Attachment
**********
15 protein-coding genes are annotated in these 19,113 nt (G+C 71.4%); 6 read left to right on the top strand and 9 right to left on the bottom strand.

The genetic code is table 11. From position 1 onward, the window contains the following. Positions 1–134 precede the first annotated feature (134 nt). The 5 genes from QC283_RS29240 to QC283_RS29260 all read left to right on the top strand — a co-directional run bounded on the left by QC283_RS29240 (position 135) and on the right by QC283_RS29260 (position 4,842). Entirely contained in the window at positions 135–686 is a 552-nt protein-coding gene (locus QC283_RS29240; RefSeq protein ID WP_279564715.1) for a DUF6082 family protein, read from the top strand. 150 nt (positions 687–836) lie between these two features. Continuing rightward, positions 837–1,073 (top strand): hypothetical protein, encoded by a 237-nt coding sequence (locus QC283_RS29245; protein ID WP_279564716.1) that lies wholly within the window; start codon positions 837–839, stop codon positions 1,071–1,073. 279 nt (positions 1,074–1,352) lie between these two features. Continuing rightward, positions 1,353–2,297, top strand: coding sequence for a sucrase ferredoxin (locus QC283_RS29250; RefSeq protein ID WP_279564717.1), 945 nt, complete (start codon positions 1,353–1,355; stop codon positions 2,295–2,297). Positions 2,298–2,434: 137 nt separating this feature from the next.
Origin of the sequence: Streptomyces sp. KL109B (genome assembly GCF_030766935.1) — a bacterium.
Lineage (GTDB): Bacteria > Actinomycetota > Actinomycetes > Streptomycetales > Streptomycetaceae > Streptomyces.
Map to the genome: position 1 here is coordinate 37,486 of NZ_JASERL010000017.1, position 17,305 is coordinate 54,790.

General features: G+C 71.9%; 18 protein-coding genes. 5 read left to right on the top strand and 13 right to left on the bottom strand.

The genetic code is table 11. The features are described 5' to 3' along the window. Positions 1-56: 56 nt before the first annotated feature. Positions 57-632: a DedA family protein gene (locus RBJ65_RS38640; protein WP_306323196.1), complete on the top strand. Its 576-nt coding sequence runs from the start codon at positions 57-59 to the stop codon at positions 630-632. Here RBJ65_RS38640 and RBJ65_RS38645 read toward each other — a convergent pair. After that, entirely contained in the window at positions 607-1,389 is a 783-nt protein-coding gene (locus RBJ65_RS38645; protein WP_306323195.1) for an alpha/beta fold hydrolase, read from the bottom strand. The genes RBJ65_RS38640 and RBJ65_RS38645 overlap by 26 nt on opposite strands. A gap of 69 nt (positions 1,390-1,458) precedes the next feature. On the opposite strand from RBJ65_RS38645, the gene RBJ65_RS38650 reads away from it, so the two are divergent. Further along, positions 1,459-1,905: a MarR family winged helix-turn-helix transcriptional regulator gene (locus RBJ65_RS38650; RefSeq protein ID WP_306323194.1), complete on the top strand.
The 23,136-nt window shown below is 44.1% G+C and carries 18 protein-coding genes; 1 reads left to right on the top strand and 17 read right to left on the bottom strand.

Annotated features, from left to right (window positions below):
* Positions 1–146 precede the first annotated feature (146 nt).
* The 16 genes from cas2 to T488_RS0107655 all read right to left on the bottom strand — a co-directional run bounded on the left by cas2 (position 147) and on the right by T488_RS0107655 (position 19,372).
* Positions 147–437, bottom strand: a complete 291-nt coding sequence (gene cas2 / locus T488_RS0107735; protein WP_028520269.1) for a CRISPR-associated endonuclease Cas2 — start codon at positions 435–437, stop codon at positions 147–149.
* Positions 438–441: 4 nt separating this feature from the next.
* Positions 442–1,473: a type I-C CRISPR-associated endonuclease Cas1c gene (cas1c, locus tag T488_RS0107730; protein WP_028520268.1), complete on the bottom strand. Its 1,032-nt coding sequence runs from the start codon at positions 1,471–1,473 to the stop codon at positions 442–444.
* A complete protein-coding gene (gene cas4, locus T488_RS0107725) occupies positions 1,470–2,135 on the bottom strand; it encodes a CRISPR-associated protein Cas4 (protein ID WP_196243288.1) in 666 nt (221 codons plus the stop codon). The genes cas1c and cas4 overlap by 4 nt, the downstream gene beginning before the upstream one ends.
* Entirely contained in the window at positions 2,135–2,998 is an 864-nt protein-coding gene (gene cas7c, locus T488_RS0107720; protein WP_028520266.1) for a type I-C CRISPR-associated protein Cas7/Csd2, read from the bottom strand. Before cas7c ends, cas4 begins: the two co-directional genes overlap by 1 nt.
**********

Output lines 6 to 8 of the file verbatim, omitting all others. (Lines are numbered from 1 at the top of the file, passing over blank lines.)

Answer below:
General features: G+C 71.9%; 18 protein-coding genes. 5 read left to right on the top strand and 13 right to left on the bottom strand.

The genetic code is table 11. The features are described 5' to 3' along the window. Positions 1-56: 56 nt before the first annotated feature. Positions 57-632: a DedA family protein gene (locus RBJ65_RS38640; protein WP_306323196.1), complete on the top strand. Its 576-nt coding sequence runs from the start codon at positions 57-59 to the stop codon at positions 630-632. Here RBJ65_RS38640 and RBJ65_RS38645 read toward each other — a convergent pair. After that, entirely contained in the window at positions 607-1,389 is a 783-nt protein-coding gene (locus RBJ65_RS38645; protein WP_306323195.1) for an alpha/beta fold hydrolase, read from the bottom strand. The genes RBJ65_RS38640 and RBJ65_RS38645 overlap by 26 nt on opposite strands. A gap of 69 nt (positions 1,390-1,458) precedes the next feature. On the opposite strand from RBJ65_RS38645, the gene RBJ65_RS38650 reads away from it, so the two are divergent. Further along, positions 1,459-1,905: a MarR family winged helix-turn-helix transcriptional regulator gene (locus RBJ65_RS38650; RefSeq protein ID WP_306323194.1), complete on the top strand.
The 23,136-nt window shown below is 44.1% G+C and carries 18 protein-coding genes; 1 reads left to right on the top strand and 17 read right to left on the bottom strand.